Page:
Day 2 and the wind looked as if it had returned to normal service. The fleet went out again and proceeded to have a very long wait for the first start. Race 1 was sailed to full length, but the second start only got underway after 17:30 and was truncated to a triangle, sausage and final beat. The first race was started in good breeze that faded as the day wore on. The arrival of black clouds in the vicinity of the lake meant that the 2nd start was going to be a bit lively.......and so it was until haven't spent itself out, the breeze faded again to leave us with sunny conditions but a dying breeze. The day was characterised by multiple starts, with initially general recalls being used then the dreaded Black Flag start. Race 2 got away at the second attempt under black flag conditions. It was also a day on which the IJ exercised their muscle, policing Rule 42 infringements. The fleet was back ashore by 19:00, however the IJ were working much later into the evening. Two days gone, two races completed, only one of which went full length.

Day 3: Wind onshore! 13:00 arrives with the postponement flag already in place. Just as well, at the scheduled start time the numbers of boats in the start area could be counted on two hands. The RO is now in a difficult position – starts have not got off on time, so there is less enthusiasm from the fleet to go afloat and wait for a delayed start. The first start of the day is attempted at 14:30. One General Recall and two Black Flags later the fleet is let go under a Z-Flag start. Later 20 boats were listed as being in trouble at the start! Race 2 starts after 17:00 and concludes with the fleet getting shore after 19:00. We have had 6.5 hours on the water for two shortened races.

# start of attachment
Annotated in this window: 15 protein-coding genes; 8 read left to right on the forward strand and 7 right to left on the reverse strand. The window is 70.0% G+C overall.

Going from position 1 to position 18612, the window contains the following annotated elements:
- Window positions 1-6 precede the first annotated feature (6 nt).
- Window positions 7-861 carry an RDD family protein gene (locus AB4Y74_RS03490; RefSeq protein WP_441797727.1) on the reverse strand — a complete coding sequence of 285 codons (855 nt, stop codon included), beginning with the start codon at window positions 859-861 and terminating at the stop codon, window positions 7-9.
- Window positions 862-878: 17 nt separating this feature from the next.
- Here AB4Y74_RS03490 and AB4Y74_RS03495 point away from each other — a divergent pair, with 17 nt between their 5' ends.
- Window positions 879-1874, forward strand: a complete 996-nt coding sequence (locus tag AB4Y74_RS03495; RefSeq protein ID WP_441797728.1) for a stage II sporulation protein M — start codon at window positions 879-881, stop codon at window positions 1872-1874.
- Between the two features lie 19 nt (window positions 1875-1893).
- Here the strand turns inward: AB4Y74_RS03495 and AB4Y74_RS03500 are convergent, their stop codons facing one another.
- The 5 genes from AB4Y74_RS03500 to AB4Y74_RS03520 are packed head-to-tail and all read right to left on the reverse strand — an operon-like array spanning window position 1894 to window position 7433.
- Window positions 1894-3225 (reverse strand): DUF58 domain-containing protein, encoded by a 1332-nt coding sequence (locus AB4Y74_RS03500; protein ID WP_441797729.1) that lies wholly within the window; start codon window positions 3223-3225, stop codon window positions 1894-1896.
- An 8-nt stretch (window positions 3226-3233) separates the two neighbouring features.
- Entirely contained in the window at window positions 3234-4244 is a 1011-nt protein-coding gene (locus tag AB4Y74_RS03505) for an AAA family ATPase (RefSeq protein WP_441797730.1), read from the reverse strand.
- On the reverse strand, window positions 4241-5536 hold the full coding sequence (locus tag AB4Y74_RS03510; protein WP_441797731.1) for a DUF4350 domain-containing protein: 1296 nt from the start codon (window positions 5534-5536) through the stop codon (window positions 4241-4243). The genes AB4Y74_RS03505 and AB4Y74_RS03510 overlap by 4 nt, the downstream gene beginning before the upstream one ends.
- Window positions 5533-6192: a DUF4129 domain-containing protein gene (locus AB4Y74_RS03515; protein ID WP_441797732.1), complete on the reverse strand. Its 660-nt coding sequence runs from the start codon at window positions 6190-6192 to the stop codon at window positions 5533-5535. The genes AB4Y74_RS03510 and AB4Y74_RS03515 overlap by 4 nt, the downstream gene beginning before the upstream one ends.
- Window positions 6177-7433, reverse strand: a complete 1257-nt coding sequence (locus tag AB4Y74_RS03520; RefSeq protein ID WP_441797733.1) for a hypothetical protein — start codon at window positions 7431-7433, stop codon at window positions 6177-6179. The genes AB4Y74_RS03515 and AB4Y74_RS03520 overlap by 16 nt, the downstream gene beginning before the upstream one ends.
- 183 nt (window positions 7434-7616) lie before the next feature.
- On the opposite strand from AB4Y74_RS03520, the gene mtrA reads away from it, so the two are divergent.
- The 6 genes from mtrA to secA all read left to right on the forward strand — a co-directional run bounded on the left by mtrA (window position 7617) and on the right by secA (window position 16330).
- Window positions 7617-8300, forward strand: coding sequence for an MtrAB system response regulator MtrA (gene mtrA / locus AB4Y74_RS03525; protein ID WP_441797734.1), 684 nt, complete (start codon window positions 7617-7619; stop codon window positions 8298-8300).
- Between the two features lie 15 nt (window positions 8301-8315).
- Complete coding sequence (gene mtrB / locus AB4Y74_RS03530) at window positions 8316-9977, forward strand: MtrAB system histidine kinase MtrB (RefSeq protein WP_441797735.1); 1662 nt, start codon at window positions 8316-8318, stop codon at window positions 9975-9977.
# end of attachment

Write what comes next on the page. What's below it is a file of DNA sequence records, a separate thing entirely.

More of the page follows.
Day 4: A second Skippers' Briefing has been arranged for 10:00. It proceeds to be a clearing of the air between the fleet and the RO. The frustration of long hours on the water with less than satisfactory results leads to an agreement that a) the fleet will be kept ashore until the wind has stabilized and a race can be started quickly and b) a request that the start lines are laid square to the wind to try and preclude the need for everyone to start early and c) a request that the race committee get on the water earlier to assess the wind situation.

Two full Olympic courses get sailed today, but with a first start after 15:30, we have another late return to shore, post 19:00. These are the best races of the week, relatively quick and clean starts, good spinnaker legs and breeze that stayed on for the duration of the races. Conditions are very pleasant for sailing – warm wind and warm water – and the trapezing isn't heavy duty upwind, though the 2nd reach of the triangles are a bit more challenging. During the second race the wind got up a bit but it didn't last overly long.